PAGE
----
CME Released: 6/27/2012; Reviewed and Renewed: 6/27/2013

Valid for credit through: 6/27/2014, 11:59 PM EST



The US Department of Health and Human Services (HHS) Office for Civil Rights (OCR) is providing this technical assistance, not to supplant training required by the Privacy Rule, but as a resource tool to help individuals understand the importance of a carefully designed, delivered, and monitored HIPAA Privacy Rule compliance program.


The Standards for Privacy of Individually Identifiable Health Information (the Privacy Rule) establish a set of national standards for the protection of certain health information. The US Department of Health and Human Services (HHS) issued the Privacy Rule to implement the requirement of the Health Insurance Portability and Accountability Act of 1996 (HIPAA). The Rule addresses the use and disclosure of individuals’ health information -- called protected health information (PHI) -- by organizations subject to the Privacy Rule -- called covered entities -- as well as standards for the rights of individuals to understand and control how their health information is used. Within HHS, the Office for Civil Rights (OCR) has responsibility for implementing and enforcing the Privacy Rule with respect to voluntary compliance activities and civil money penalties. Enforcement of the Privacy Rule began April 14, 2003, for most HIPAA-covered entities.

A major goal of the Privacy Rule is to assure that individuals’ health information is properly protected while allowing the flow of health information needed to provide and promote high-quality health care and protect the public's health and well-being. The Rule strikes a balance that permits important uses of information while protecting the privacy of people who seek care and healing. Given that the healthcare marketplace is diverse, the Rule is designed to be flexible and comprehensive to cover the variety of uses and disclosures that need to be addressed.

Covered Entities and Business Associates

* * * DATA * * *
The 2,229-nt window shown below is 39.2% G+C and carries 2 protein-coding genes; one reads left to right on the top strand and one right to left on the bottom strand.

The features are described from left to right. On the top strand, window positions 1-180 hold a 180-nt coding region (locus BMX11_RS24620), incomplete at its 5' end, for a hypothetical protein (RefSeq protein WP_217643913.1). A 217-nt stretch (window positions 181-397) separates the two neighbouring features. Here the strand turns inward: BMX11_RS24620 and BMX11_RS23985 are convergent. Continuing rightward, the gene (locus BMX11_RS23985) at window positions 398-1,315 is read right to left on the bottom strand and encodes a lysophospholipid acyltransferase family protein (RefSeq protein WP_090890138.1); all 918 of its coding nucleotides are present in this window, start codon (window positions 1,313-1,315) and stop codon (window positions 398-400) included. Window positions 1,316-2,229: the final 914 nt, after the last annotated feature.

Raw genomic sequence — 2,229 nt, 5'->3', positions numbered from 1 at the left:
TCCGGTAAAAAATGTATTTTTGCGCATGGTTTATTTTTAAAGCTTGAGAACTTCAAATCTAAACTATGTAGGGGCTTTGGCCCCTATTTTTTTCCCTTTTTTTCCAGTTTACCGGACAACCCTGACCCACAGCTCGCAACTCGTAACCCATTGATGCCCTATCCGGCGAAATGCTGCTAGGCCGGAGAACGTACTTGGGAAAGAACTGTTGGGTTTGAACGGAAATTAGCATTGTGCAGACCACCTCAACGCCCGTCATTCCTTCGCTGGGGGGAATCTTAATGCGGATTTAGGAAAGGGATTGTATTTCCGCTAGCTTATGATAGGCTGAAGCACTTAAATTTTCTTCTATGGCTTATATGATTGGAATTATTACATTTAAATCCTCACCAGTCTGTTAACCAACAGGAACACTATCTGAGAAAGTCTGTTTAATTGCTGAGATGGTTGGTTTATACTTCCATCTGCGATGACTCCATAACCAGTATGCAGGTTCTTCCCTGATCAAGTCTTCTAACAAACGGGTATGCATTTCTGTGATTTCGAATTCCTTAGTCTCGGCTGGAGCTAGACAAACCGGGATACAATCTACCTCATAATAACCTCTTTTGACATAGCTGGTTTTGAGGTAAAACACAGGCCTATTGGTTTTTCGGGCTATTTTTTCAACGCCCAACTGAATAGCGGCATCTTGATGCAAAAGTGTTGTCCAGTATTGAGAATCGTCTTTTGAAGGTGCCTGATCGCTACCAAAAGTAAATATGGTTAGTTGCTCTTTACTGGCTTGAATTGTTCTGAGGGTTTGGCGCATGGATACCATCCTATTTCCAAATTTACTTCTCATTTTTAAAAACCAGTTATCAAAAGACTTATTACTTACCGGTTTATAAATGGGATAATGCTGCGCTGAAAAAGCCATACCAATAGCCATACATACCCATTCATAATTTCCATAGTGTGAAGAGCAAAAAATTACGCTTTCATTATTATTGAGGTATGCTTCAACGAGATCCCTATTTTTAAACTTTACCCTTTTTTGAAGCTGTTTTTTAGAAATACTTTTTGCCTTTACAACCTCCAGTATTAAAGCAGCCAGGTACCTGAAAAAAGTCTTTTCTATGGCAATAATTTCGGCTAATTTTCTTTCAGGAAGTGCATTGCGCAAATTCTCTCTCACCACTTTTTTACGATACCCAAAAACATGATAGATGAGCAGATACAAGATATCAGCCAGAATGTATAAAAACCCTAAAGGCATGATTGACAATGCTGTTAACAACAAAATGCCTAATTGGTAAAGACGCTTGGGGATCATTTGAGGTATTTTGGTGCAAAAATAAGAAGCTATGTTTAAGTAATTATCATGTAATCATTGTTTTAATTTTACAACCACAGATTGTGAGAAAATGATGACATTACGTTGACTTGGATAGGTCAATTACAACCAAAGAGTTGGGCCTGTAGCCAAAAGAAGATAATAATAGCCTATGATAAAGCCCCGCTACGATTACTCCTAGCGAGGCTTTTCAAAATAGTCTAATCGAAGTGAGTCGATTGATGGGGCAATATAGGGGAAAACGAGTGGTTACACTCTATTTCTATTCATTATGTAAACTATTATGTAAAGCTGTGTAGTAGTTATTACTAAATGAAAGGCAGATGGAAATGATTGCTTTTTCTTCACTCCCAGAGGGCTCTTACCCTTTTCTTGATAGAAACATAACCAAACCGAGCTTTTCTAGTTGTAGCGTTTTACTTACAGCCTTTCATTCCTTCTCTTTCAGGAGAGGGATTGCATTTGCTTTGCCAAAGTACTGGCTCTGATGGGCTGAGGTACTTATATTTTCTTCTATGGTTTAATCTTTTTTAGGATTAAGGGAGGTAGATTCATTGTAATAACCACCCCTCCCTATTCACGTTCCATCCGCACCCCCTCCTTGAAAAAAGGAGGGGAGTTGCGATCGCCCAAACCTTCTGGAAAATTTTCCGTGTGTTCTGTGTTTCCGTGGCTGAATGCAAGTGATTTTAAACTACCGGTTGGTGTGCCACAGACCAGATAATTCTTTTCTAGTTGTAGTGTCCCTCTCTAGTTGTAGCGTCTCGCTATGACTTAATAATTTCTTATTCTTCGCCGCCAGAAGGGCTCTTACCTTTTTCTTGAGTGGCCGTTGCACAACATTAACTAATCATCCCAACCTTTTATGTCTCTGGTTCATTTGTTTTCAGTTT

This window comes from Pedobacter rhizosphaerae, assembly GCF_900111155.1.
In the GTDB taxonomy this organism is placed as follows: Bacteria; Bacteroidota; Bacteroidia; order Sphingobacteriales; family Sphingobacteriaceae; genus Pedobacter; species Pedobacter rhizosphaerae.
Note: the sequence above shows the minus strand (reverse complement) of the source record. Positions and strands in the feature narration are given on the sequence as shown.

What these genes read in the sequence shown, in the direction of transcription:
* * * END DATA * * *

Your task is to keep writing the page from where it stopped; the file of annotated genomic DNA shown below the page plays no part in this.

Covered entities must follow the HIPAA Privacy Rule. Covered entities include:

  • Healthcare providers, including doctors, clinics, hospitals, dentists, nursing homes, and pharmacies that transmit any information electronically in connection with a transaction for which HHS has adopted a standard;
  • Health plans; and
  • Healthcare clearinghouses.

In general, a business associate is a person or organization, other than a member of a covered entity's workforce, that performs certain functions or activities on behalf of, or provides certain services to, a covered entity that involve the use or disclosure of individually identifiable health information. Business associate functions or activities on behalf of a covered entity include claims processing, data analysis, utilization review, and billing. When a covered entity uses a contractor or other nonworkforce member to perform "business associate" services or activities, the Rule requires that the covered entity include certain protections for the information in a business associate agreement (in certain circumstances governmental entities may use alternative means to achieve the same protections). In the business associate contract, a covered entity must impose specified written safeguards on the protected health information used or disclosed by its business associates.